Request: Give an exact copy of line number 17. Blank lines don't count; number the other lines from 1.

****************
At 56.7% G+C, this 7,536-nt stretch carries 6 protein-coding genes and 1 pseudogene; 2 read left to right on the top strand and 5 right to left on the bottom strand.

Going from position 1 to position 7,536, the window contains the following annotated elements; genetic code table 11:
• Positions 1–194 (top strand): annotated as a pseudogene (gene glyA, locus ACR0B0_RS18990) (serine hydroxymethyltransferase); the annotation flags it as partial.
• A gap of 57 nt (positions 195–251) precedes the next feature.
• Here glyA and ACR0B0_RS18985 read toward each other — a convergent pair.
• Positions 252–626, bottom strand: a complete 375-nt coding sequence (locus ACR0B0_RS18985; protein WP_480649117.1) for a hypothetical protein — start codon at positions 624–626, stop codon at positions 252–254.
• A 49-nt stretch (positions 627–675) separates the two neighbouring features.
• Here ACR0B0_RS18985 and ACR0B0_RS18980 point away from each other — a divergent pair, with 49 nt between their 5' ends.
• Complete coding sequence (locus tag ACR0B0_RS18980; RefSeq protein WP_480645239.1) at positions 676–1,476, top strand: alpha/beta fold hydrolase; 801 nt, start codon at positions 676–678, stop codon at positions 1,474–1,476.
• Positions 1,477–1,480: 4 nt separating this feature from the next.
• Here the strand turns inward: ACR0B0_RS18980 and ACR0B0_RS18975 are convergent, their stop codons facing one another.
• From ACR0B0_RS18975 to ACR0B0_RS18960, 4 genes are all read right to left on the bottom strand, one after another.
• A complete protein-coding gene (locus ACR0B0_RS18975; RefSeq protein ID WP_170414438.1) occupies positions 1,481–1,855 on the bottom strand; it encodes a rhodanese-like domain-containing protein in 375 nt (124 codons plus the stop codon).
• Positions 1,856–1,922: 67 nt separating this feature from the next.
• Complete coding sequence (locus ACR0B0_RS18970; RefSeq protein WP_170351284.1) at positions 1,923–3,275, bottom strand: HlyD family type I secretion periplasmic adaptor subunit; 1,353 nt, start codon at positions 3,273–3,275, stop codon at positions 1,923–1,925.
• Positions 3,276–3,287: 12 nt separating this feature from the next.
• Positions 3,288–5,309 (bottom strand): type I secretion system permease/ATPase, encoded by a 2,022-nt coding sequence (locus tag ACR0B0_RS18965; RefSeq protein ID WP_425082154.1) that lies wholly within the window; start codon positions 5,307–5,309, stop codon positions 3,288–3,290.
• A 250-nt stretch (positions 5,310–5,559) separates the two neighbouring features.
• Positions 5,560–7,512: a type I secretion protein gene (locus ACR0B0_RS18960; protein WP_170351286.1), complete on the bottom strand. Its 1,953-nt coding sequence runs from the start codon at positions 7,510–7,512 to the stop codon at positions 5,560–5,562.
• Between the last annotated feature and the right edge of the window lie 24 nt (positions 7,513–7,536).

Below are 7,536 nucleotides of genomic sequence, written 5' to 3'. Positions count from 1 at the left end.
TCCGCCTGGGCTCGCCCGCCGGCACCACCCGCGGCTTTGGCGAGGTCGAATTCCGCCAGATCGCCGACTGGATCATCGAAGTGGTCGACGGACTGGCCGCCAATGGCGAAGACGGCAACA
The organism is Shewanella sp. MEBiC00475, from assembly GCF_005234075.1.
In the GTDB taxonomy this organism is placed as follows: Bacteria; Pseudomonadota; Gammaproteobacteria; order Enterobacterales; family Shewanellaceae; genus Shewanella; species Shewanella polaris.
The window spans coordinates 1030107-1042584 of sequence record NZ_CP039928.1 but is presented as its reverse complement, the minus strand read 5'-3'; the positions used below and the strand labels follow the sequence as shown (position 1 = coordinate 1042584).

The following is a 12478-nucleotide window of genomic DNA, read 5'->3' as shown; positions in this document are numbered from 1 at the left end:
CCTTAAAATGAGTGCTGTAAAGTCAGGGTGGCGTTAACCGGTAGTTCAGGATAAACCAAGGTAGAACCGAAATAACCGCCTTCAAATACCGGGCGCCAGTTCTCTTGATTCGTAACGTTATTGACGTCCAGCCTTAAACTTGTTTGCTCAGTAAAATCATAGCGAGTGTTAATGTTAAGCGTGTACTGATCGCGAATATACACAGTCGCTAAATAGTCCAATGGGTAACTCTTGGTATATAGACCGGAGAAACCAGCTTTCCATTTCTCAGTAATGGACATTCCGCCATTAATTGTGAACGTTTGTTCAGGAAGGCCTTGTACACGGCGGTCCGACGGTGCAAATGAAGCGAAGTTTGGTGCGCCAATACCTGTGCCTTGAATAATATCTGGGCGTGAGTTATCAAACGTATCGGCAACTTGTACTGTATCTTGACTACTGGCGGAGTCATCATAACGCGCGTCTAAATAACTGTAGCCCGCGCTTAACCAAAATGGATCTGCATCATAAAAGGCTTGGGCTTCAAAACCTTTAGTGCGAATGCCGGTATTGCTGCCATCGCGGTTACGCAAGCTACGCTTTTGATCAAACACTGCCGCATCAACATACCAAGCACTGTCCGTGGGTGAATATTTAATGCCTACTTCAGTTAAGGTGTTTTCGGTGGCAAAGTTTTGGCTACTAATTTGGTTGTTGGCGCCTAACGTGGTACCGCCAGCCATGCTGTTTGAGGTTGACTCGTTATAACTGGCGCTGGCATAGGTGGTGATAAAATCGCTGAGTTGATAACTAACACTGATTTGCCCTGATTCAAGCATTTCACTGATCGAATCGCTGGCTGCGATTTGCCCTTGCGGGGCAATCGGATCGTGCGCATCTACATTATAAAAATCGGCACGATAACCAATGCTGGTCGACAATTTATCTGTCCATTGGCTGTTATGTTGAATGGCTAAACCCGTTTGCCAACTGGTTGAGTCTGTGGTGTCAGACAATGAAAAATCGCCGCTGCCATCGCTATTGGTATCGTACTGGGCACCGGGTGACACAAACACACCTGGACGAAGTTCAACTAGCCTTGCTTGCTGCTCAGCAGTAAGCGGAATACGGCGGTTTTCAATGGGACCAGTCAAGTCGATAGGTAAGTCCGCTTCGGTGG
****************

• Positions 3,288–5,309 (bottom strand): type I secretion system permease/ATPase, encoded by a 2,022-nt coding sequence (locus tag ACR0B0_RS18965; RefSeq protein ID WP_425082154.1) that lies wholly within the window; start codon positions 5,307–5,309, stop codon positions 3,288–3,290.